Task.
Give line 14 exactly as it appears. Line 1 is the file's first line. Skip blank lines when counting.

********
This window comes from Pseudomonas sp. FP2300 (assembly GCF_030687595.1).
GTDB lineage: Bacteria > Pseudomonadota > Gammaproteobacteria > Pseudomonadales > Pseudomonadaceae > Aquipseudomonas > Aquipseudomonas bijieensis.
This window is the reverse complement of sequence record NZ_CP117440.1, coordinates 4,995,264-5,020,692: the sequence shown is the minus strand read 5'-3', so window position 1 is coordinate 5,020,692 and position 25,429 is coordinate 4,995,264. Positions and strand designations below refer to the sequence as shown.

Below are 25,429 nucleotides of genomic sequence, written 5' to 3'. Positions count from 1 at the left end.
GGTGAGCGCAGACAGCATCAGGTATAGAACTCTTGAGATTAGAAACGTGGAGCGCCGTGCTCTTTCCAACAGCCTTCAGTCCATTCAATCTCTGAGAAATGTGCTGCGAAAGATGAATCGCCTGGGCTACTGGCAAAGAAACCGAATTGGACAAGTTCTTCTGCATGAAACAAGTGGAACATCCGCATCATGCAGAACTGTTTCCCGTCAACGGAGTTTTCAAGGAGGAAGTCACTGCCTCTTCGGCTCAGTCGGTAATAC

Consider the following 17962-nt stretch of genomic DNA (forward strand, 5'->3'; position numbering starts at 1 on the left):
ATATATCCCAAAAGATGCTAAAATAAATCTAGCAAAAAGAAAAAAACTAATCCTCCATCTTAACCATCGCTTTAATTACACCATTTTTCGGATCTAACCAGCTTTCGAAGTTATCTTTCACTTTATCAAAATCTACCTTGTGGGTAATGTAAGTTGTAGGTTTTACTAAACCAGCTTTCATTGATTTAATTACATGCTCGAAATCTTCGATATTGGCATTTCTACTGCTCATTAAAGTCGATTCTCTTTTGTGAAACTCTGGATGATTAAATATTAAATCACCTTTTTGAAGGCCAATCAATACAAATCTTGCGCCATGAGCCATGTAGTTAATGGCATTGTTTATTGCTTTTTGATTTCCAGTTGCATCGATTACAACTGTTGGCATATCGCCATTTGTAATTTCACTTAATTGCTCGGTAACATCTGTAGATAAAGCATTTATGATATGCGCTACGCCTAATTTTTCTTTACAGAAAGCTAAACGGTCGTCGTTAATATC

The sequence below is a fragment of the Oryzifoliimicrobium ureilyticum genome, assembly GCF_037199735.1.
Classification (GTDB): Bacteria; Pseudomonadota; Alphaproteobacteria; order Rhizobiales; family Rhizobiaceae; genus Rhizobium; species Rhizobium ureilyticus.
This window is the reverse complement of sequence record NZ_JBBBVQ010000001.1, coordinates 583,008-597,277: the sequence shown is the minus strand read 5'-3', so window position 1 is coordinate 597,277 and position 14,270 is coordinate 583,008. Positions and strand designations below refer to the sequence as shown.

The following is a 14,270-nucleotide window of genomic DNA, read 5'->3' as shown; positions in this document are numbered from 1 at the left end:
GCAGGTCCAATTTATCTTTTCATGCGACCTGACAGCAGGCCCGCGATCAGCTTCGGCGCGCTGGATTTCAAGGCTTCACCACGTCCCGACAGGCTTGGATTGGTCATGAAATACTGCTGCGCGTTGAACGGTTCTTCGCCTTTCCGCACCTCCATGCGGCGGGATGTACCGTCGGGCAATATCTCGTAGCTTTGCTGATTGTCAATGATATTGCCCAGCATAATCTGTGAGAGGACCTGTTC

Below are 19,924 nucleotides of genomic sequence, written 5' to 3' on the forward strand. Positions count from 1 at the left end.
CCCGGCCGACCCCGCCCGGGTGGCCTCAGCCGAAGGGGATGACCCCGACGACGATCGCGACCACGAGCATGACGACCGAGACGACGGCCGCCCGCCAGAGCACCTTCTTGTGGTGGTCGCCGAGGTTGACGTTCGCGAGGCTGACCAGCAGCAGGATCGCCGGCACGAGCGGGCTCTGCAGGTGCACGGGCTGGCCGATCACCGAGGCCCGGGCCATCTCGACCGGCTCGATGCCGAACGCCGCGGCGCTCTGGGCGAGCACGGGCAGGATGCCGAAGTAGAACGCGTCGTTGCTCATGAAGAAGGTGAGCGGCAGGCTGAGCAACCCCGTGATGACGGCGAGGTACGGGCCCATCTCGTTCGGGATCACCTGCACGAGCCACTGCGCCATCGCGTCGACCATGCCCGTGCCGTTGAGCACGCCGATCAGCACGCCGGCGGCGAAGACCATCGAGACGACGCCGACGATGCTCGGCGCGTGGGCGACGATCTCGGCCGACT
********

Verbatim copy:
CCCGGCCGACCCCGCCCGGGTGGCCTCAGCCGAAGGGGATGACCCCGACGACGATCGCGACCACGAGCATGACGACCGAGACGACGGCCGCCCGCCAGAGCACCTTCTTGTGGTGGTCGCCGAGGTTGACGTTCGCGAGGCTGACCAGCAGCAGGATCGCCGGCACGAGCGGGCTCTGCAGGTGCACGGGCTGGCCGATCACCGAGGCCCGGGCCATCTCGACCGGCTCGATGCCGAACGCCGCGGCGCTCTGGGCGAGCACGGGCAGGATGCCGAAGTAGAACGCGTCGTTGCTCATGAAGAAGGTGAGCGGCAGGCTGAGCAACCCCGTGATGACGGCGAGGTACGGGCCCATCTCGTTCGGGATCACCTGCACGAGCCACTGCGCCATCGCGTCGACCATGCCCGTGCCGTTGAGCACGCCGATCAGCACGCCGGCGGCGAAGACCATCGAGACGACGCCGACGATGCTCGGCGCGTGGGCGACGATCTCGGCCGACT